Like your goals and dreams, you don't need to share all of the same most important things. You need to be willing to support each other's pursuit of what matters to each of you, and you also need to be sure that your important things aren't mutually exclusive. Some potentially important areas things to consider include religion, hobbies, lifestyle, and friends.

Some of these areas are more difficult to compromise on than others, but many couples have built successful marriages that include significant differences in these areas. This is more likely to happen for you if you find these differences early and make space in your relationship for discussion and compromise.

What Will Your Living Arrangements Be?

Are you going to move into their place? Are they going to move into yours? Maybe you're planning to get an entirely new place that's just for the two of you. Do you have different plans when you have children? Or different plans if you get a new job or promotion? Knowing these things is going to be important for your future.

In addition to the big question of where you will live as a couple, it's good to know each other's expectations for using the new space. If you feel a deep need for your own space, it's good to be clear about this early on so that you can both decide on the best use of your living space. Depending on the size of your is essential, you might need to figure out boundaries for having friends over or entertaining overnight guests.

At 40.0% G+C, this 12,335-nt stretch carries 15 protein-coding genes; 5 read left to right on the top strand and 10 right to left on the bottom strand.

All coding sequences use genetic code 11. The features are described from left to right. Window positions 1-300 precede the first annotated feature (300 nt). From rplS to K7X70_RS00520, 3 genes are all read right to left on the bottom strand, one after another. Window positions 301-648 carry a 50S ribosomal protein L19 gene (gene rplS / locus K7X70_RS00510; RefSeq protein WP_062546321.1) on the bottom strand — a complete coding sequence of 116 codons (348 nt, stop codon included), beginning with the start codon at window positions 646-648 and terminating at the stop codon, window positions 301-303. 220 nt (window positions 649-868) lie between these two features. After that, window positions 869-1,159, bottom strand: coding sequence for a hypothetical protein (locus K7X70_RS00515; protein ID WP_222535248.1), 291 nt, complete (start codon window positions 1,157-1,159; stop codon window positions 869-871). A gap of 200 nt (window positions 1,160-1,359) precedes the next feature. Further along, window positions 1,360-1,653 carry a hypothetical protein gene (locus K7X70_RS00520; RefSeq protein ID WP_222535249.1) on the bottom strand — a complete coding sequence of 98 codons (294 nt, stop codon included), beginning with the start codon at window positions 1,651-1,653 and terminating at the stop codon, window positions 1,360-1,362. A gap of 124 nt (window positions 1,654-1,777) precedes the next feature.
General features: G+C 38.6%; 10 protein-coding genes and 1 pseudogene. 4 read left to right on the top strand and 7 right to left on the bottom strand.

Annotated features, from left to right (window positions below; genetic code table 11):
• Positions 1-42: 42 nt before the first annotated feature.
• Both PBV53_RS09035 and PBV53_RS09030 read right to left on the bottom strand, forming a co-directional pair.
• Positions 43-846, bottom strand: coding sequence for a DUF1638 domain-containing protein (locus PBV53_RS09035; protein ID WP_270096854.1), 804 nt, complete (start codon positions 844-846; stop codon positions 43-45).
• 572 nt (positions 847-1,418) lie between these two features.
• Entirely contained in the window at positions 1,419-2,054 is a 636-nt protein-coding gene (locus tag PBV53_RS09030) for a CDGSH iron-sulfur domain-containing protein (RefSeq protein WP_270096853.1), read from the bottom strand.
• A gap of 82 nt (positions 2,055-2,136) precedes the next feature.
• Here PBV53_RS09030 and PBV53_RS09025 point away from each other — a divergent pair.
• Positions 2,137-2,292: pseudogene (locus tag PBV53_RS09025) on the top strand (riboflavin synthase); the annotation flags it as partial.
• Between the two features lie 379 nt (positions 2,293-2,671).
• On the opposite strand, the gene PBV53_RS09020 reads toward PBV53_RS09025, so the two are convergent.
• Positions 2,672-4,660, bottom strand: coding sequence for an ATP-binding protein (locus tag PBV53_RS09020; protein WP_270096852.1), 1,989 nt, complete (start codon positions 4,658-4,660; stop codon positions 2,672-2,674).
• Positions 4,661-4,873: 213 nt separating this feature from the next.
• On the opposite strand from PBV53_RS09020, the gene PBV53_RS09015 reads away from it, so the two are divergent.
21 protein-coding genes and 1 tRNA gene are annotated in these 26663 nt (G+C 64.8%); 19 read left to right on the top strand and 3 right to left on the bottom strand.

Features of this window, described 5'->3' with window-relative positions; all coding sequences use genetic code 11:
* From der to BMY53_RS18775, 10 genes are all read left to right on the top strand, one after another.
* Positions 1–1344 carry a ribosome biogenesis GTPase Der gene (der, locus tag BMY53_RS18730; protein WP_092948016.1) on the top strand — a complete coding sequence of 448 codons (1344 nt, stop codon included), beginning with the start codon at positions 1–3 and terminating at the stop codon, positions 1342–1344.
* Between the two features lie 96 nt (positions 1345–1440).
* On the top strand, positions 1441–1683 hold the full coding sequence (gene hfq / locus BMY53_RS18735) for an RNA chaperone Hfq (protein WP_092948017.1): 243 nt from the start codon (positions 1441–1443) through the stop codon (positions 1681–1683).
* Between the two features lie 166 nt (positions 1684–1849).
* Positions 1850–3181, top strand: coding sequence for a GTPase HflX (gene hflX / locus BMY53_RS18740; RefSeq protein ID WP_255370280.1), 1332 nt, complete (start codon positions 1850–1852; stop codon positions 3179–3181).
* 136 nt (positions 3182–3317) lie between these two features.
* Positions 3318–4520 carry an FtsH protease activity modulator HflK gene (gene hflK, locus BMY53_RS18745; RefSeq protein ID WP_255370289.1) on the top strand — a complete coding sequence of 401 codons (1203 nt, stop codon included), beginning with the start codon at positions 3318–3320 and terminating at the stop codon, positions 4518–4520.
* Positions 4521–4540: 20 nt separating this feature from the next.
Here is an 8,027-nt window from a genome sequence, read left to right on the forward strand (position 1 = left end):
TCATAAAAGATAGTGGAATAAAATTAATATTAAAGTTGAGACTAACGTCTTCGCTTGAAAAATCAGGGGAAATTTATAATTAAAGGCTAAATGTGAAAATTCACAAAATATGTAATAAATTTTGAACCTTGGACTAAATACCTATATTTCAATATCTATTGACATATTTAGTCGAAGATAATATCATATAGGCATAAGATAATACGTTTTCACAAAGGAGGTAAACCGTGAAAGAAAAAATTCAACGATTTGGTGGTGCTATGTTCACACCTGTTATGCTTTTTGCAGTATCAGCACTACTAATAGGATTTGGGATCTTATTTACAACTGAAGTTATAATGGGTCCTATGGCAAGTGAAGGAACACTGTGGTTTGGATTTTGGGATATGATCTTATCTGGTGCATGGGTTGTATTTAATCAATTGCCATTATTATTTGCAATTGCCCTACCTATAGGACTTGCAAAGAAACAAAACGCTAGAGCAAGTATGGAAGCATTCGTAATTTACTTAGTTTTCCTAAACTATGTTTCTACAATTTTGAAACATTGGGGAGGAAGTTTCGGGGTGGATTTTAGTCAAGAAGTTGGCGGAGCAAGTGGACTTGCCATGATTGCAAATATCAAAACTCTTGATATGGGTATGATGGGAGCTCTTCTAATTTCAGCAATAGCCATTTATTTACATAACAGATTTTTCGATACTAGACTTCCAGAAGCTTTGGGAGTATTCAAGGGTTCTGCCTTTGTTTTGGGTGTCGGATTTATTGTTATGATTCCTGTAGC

Deciding on your living arrangements now can help you avoid unpleasant surprises in the sometimes-stressful adjustment period after marriage. Most differences in expectations can be ironed out with negotiation early on, and your premarital prep time is an ideal place to do that.

What Is Your Communication Style?

Good communication is essential to a happy relationship, so you and your partner need to know each other's communication styles so that a mismatch doesn't derail your conversations. It's hard to solve a problem or come to a compromise when you aren't truly hearing what the other person is saying.